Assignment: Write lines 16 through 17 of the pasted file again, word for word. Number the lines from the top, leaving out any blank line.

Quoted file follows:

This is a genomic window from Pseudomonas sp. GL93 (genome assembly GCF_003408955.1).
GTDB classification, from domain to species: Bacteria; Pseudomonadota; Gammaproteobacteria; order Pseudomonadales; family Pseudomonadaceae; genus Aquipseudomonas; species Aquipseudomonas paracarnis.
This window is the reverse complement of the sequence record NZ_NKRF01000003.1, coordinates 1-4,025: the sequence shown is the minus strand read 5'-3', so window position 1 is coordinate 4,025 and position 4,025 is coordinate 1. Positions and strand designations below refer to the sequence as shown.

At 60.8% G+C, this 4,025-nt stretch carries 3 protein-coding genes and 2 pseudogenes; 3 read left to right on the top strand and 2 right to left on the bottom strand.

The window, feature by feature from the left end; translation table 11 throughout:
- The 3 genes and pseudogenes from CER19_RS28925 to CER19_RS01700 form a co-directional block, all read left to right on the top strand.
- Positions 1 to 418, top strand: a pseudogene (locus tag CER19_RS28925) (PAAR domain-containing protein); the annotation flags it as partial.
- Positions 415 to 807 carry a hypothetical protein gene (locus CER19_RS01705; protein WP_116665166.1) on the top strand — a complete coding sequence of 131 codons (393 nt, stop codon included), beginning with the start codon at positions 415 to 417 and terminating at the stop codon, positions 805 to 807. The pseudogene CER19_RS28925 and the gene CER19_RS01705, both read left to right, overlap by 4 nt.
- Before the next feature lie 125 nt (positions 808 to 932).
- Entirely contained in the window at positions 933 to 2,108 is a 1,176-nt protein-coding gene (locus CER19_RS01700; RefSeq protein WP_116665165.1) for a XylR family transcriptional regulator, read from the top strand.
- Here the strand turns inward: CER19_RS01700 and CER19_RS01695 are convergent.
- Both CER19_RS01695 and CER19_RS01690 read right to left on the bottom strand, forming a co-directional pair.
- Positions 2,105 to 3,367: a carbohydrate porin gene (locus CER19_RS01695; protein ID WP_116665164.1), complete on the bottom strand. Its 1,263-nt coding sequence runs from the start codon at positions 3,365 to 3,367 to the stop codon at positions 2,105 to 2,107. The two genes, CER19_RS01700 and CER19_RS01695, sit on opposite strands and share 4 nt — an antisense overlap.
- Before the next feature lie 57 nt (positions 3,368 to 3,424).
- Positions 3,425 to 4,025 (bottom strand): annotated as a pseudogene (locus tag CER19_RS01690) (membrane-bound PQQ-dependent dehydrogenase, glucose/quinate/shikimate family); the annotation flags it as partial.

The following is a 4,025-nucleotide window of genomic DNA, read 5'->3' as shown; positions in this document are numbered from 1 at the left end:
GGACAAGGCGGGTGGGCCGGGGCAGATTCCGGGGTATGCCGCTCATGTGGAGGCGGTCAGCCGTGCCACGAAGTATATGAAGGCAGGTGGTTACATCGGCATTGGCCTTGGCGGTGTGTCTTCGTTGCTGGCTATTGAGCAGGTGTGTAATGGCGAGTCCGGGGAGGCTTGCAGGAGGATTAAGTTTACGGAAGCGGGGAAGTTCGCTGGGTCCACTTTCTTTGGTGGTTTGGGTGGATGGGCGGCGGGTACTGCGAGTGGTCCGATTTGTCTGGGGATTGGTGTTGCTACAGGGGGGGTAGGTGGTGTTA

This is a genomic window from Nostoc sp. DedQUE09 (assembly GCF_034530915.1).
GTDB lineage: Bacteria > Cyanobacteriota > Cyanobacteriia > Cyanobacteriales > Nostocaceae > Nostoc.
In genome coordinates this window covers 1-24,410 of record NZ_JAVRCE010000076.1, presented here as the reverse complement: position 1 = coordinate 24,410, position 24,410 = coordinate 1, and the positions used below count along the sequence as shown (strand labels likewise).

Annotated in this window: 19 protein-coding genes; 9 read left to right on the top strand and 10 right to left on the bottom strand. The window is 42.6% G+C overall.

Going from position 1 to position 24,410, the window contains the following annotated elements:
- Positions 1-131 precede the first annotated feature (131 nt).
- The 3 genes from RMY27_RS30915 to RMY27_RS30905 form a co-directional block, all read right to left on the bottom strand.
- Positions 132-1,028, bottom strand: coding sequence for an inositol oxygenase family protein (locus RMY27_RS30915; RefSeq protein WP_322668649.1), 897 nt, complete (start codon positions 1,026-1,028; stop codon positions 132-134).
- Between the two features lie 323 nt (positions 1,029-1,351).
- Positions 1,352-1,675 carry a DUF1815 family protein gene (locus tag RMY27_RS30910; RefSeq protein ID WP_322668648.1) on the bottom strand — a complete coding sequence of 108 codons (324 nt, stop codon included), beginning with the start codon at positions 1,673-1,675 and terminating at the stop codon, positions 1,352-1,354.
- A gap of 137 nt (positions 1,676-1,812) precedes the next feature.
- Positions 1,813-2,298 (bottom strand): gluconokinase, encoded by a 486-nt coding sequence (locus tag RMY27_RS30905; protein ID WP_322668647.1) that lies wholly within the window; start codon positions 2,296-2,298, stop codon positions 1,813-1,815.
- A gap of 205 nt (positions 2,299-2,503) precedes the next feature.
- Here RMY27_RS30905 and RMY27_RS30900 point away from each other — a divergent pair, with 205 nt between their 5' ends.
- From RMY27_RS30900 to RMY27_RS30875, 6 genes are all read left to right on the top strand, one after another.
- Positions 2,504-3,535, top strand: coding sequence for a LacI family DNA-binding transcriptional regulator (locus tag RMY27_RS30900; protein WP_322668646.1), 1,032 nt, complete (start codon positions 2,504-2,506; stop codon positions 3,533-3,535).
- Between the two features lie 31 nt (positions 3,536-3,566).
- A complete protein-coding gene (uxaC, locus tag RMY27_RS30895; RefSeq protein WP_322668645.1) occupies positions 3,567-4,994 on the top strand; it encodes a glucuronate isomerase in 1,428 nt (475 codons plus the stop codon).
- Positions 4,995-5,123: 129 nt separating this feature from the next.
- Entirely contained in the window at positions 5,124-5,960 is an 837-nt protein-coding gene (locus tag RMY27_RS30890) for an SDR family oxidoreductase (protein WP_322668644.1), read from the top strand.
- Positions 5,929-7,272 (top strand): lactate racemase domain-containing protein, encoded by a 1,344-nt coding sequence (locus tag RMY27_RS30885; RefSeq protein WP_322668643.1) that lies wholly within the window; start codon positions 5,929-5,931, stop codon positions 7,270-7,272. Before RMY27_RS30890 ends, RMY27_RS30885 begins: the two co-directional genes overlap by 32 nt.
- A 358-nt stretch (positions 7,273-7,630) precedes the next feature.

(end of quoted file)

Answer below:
The following is a 4,025-nucleotide window of genomic DNA, read 5'->3' as shown; positions in this document are numbered from 1 at the left end:
GGACAAGGCGGGTGGGCCGGGGCAGATTCCGGGGTATGCCGCTCATGTGGAGGCGGTCAGCCGTGCCACGAAGTATATGAAGGCAGGTGGTTACATCGGCATTGGCCTTGGCGGTGTGTCTTCGTTGCTGGCTATTGAGCAGGTGTGTAATGGCGAGTCCGGGGAGGCTTGCAGGAGGATTAAGTTTACGGAAGCGGGGAAGTTCGCTGGGTCCACTTTCTTTGGTGGTTTGGGTGGATGGGCGGCGGGTACTGCGAGTGGTCCGATTTGTCTGGGGATTGGTGTTGCTACAGGGGGGGTAGGTGGTGTTA